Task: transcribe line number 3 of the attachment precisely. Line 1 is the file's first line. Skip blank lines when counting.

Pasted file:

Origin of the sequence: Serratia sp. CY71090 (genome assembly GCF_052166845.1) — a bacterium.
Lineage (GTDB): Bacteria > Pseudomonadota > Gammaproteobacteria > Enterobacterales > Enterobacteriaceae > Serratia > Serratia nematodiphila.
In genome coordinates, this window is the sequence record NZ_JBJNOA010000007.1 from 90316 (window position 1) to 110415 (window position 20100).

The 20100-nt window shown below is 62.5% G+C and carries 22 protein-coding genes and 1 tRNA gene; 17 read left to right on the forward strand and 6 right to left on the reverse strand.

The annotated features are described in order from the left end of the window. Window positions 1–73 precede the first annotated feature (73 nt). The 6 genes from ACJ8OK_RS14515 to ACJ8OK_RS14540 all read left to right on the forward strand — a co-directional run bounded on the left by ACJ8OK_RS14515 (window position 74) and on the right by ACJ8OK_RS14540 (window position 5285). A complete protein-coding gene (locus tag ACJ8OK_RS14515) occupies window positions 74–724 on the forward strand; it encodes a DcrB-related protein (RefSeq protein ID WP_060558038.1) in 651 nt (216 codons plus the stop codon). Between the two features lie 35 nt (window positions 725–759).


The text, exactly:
In genome coordinates, this window is the sequence record NZ_JBJNOA010000007.1 from 90316 (window position 1) to 110415 (window position 20100).